Saudi Arabia deficit plunges by nearly three-quarters after cuts

Saudi Arabia deficit plunges by nearly three-quarters after cuts
3 min read
12 May, 2017
Saudi Arabia, the world's top crude exporter, has dropped its budget deficit by 71 percent after spending cuts and a rebound in oil revenues.

Saudi Arabia's budget deficit dropped by 71 percent in the first quarter of 2017, the government said on Thursday, after spending cuts and a major rebound in oil revenues.

The world's top crude exporter has made an aggressive push to diversify its traditionally oil-dependent economy after the drop in global prices since 2014 slashed its revenues.

Finance Minister Mohammed al-Jadaan on Thursday said the deficit had dropped to 26 billion Saudi riyals ($6.93 billion) in the first three months of the 2017 fiscal year.

Saudi Arabia's budget deficit was initially projected at $53 billion for the whole year, after an even bigger deficit last year that prompted subsidy cuts, delays in projects and a temporary government salary freeze.

"This is a very encouraging figure and clearly reflects our aim to achieve a balanced budget in 2020," Jadaan said.

This is the first time that Saudi Arabia has released budget figures on a quarterly basis, a measure it says is aimed at boosting transparency.

Total revenues for the first quarter were at 144.076 billion riyals ($38.41 billion), an increase of 72 percent from the same quarter last year.

Oil revenues were also notably up in the first quarter at 112 billion riyals ($29.86 billion) with a growth rate of 115 percent from the same quarter last year.

Non-oil revenues - a key part of the country's drive for diversification - stood at 32 billion riyals ($8.53 billion), a one percent increase from the same quarter last year.

This is a very encouraging figure and clearly reflects our aim to achieve a balanced budget in 2020.
- Mohammed al-Jadaan

The Saudi government last year announced a sweeping diversification plan called "Vision 2030". It aims at developing its industrial and investment base and boosting small and medium-sized businesses in a bid to create more jobs for Saudis - and particularly women - and reduce reliance on oil revenue.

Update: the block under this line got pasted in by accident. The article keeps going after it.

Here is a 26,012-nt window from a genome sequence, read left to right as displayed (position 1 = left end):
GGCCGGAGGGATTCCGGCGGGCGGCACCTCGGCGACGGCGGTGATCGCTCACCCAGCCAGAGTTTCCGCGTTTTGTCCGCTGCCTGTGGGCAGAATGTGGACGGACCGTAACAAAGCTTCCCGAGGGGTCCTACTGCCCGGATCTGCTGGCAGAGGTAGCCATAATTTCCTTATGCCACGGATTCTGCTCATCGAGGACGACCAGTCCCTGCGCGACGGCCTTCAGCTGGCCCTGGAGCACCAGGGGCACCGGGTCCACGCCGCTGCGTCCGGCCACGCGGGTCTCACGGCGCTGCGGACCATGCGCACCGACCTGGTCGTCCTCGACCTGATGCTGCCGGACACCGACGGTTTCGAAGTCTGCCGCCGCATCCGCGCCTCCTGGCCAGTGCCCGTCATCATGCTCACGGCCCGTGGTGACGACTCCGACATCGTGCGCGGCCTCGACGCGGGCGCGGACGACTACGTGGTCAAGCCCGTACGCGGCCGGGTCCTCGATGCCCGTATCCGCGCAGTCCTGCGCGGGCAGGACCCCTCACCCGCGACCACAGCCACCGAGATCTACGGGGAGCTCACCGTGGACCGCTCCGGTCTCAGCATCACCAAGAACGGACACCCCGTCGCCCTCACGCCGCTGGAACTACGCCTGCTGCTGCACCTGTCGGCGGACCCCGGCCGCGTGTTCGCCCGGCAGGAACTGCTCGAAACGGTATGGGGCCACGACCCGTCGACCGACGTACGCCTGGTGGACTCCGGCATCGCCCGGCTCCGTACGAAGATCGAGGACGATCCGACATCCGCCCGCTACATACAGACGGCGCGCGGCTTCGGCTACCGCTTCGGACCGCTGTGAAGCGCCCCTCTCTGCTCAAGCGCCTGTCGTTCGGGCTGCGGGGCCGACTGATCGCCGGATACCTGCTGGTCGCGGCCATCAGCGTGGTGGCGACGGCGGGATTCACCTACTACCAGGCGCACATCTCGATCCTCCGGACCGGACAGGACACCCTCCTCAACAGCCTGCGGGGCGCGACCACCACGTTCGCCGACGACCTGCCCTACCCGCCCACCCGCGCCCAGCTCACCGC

In September, the state froze salaries and reduced benefits for civil servants - who comprise the bulk of the workforce - as part of a package of austerity measures.

King Salman revoked the measures in a royal decree last month.

High on the diversification agenda is the kingdom's plan to sell some five percent of state oil giant Aramco to private owners next year.

Foreign workforce

Saudi Arabia has also announced foreigners would no longer be allowed to work in Saudi Arabia's numerous shopping malls, in a measure to boost employment of Saudis.

About nine million foreigners worked in the kingdom at the end of 2015, the most recent official figures available.

On Wednesday, local media reported that Saudi ministries were given three years to fire all of their 70,000 foreign workers.

"There will be no expatriate workers in the government after 2020," Abdullah al-Melfi, deputy minister for civil service, instructed ministry officials during a meeting.

"The complete nationalisation of government jobs is an important objective of the national transformation programme 2020 and the kingdom's Vision 2030," Melfi added.

It comes as part of the kingdom's ambitious national transformation programme for 2020, which will see government positions filled by Saudis and a massively reduced public sector.

Agencies contributed to this report.